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book review

Kaleidoscopic tale of unhappy marriage and unsavory secrets from the bloody Franco era

If we deceive a beloved friend, lover, or country to love longer, is it betrayal? That question anchors a novel whose vision is fixed on Spain’s bloody civil war and its cultural history after the death of Francisco Franco whose brutal dictatorship lasted, aided by Nazi Germany and Fascist Italy, for three decades. As one of the main characters, Eduardo Muriel, says early in the book, “Almost everything has to do with the War.’’

Within that landscape, Javier Maríassets down a tale that is brilliantly muddied so that it can, like the history of nations, be read in many ways. In doing so, he has perhaps written the book that defines his oeuvre as one of Spain’s most celebrated contemporary writers and translators, giving us a work that is fundamentally about interpretation: of overheard words, witnessed actions, and received history.


“Thus Bad Begins’’ takes place in 1980. The young narrator, Juan de Vere, is assistant to Muriel, a once successful film director who is actively hostile to his wife, the voluptuous Beatriz. De Vere hears and sees all in the house. And eventually he is dispatched to investigate a Muriel family friend, Dr. Van Vechten, who may have unsavory Franco-era secrets.

That synopsis is deceptively linear, however. Marías’s elliptical saga could be, equally, depending on vantage, a family drama complete with a triumvirate of passions: fidelity, treachery, revenge; the story of Muriel and Beatriz’s marriage; an account of the life of a frustrated filmmaker and the risqué preoccupations of his young assistant; or a tale of political intrigue and corruption.

Marías complicates matters further with a narrator who digresses in Herodotean fashion, and we are treated — and it is a treat — to declamations from Shakespeare (“Henry IV’’), reports of scandal (think Mariella Novotny, JFK, John Profumo), meditations on writing, and innumerable, frequently humorous, parenthetical observations that could launch several novellas of their own. The three pages devoted to the precipitous contemplation that must accompany the hours prior to a suicide raise the bar on what an aside in literary fiction ought to accomplish.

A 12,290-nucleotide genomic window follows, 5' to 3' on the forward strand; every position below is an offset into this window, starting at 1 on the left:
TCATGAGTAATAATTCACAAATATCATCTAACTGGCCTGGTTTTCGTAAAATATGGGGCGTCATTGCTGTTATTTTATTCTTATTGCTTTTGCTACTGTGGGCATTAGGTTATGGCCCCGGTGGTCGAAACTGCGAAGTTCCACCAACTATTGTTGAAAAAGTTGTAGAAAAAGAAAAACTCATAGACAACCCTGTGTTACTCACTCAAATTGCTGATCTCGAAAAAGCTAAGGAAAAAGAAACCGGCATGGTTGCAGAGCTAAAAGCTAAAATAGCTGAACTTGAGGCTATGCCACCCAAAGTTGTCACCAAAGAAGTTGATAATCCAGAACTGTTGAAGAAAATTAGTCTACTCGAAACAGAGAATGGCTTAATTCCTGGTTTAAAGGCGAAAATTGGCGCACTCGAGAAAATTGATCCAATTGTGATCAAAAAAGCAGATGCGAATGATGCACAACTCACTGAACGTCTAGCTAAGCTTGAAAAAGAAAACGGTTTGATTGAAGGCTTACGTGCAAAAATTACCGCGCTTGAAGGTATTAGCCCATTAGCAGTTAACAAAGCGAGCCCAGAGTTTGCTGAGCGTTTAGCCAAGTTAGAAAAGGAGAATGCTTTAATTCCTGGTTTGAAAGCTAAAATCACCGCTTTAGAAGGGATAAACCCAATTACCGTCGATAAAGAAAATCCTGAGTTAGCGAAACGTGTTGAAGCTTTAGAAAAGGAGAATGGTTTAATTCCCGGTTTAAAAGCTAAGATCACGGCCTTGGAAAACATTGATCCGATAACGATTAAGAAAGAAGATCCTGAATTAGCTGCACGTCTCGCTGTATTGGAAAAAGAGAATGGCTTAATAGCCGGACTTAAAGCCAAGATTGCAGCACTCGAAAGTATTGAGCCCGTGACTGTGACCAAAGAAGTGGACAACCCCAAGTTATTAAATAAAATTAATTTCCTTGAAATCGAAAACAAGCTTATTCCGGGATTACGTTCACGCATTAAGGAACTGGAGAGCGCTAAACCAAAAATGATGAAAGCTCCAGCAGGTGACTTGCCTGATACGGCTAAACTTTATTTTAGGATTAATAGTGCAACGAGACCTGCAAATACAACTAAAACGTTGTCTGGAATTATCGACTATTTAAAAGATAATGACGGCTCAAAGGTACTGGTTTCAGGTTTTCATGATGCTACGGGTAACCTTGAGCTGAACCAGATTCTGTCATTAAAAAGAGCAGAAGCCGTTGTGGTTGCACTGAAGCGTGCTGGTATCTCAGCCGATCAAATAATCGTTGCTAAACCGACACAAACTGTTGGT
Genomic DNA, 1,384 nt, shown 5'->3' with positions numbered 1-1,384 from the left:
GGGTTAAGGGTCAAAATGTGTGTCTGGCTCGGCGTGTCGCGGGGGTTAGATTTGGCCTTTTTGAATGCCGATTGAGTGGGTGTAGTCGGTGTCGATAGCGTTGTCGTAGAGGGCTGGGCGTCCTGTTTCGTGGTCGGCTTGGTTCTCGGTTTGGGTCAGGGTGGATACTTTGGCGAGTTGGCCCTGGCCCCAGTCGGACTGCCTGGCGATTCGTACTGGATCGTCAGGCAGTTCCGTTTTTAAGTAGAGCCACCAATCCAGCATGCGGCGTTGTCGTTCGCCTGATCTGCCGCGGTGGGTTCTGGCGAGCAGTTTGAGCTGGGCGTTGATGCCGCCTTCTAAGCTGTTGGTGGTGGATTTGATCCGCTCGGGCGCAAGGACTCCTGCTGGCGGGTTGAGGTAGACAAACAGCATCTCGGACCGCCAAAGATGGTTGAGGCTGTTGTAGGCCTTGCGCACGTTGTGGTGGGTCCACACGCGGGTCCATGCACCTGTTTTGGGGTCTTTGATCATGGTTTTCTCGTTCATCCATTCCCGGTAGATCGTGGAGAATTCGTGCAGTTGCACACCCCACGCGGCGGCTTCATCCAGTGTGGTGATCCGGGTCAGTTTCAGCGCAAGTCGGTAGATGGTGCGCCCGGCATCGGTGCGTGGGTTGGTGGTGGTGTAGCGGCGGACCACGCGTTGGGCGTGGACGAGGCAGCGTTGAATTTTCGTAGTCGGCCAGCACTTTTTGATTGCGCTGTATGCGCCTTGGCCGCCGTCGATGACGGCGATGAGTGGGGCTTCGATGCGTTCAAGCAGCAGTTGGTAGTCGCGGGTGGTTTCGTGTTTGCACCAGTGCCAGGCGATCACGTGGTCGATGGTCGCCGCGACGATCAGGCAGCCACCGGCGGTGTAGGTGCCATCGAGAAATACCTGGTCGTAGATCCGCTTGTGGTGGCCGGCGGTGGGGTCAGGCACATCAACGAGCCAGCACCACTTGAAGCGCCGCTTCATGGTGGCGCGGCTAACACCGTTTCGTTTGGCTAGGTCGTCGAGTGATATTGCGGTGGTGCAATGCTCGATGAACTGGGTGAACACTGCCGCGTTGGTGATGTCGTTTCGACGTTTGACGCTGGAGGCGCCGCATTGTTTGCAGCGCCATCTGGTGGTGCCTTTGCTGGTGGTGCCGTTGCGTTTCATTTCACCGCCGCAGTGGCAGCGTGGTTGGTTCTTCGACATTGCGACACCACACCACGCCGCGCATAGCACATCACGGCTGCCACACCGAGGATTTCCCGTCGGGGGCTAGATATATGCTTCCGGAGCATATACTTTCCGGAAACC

Out of this seeming cacophony, Marías creates a symphony, stylistically uniting his themes with repeated images: our taste for certain stories (“the cold sentinel moon”); the need to disinter the past, which is inevitably about regret, and wrong-doing (a painting by Francesco Casanova, “Cavalrymen on a Bluff”); and time, which continuously resets memory (a metronome).

Otherwise simple narrative bones — a forsaken wife befriended by the manher husband enlists to investigate another’s suspected acts of depravity — come to stand in for the political history of Spain. Beatriz, excoriated by her husband, sits center stage in Rubenesque abundance. It is easy to make the connection between her and Spain itself, to see the men who abuse her as representatives of types: the Franco loyalists, the obsequious survivors, the youth swept up in the post-1975 hedonism of la movida madrileña, all determined to leave the past behind. Night after night Beatriz returns to her “woeful bed,” wanting only the life she’d had. By day she pretends it is hers — a plight shared by those forced, in the new Spain, to behave as though there was no rift that left an estimated 400,000 dead.

In a plot where words matter, those spoken, written, read, and remembered, some are repeated as whole paragraphs while others are silenced. Beatriz herself, no less than her country in better times, is destined to exit memory with nobody held accountable. There will be no justice for, as Muriel says with scorn, “Justice is always terrified by the magnitude of those [collective or national] crimes.”


In the end, the choice set up in the title taken from “Hamlet’’ (“Thus bad begins, and worse remains behind”) may be no choice at all, for the worse that is left behind cannot be contained, but permanently stains the lives of perpetrator and witness alike. Like the soldier on his horse in the Casanova painting, they linger forever beside their unconscionable acts.

The central mystery and resolution could be told in a short story. In placing it at the end of the long reach of an older man’s memory, one imbued with sobriety, Marías allows himself the breadth required to examine the way individuals mirror the upheavals of their milieu. Young, impressionable, star-struck Juan cannot escape being sullied by history, that of a single household or of a nation, in which he played no central part. Neither, under similar circumstances, Marías seems to warn, would we.


By Javier Marías

Translated from the Spanish by Margaret Jull Costa

Knopf, 444 pp., $27.95

Ru Freeman is the author of the novels “A Disobedient Girl’’ and “On Sal Mal Lane,’’ and the editor of “Extraordinary Rendition: American Writers on Palestine.’’